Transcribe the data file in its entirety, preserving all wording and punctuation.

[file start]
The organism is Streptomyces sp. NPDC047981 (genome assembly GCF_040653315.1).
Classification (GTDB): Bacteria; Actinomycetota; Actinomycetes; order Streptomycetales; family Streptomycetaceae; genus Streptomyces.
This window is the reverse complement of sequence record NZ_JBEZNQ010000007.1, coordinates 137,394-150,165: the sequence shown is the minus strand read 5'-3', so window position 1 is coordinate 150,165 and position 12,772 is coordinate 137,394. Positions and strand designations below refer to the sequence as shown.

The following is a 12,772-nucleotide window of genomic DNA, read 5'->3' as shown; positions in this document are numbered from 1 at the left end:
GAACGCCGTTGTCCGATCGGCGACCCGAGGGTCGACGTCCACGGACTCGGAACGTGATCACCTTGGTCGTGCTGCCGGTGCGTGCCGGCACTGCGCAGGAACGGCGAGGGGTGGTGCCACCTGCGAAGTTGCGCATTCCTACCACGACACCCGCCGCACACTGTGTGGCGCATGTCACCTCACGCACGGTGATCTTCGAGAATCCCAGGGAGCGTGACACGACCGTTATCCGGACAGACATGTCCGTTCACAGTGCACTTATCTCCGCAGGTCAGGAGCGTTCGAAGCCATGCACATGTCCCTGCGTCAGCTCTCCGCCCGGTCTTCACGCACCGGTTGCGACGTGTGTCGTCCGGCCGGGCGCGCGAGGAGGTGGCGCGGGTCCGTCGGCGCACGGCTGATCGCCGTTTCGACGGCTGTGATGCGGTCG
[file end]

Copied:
The organism is Streptomyces sp. NPDC047981 (genome assembly GCF_040653315.1).
Classification (GTDB): Bacteria; Actinomycetota; Actinomycetes; order Streptomycetales; family Streptomycetaceae; genus Streptomyces.
This window is the reverse complement of sequence record NZ_JBEZNQ010000007.1, coordinates 137,394-150,165: the sequence shown is the minus strand read 5'-3', so window position 1 is coordinate 150,165 and position 12,772 is coordinate 137,394. Positions and strand designations below refer to the sequence as shown.

The following is a 12,772-nucleotide window of genomic DNA, read 5'->3' as shown; positions in this document are numbered from 1 at the left end:
GAACGCCGTTGTCCGATCGGCGACCCGAGGGTCGACGTCCACGGACTCGGAACGTGATCACCTTGGTCGTGCTGCCGGTGCGTGCCGGCACTGCGCAGGAACGGCGAGGGGTGGTGCCACCTGCGAAGTTGCGCATTCCTACCACGACACCCGCCGCACACTGTGTGGCGCATGTCACCTCACGCACGGTGATCTTCGAGAATCCCAGGGAGCGTGACACGACCGTTATCCGGACAGACATGTCCGTTCACAGTGCACTTATCTCCGCAGGTCAGGAGCGTTCGAAGCCATGCACATGTCCCTGCGTCAGCTCTCCGCCCGGTCTTCACGCACCGGTTGCGACGTGTGTCGTCCGGCCGGGCGCGCGAGGAGGTGGCGCGGGTCCGTCGGCGCACGGCTGATCGCCGTTTCGACGGCTGTGATGCGGTCG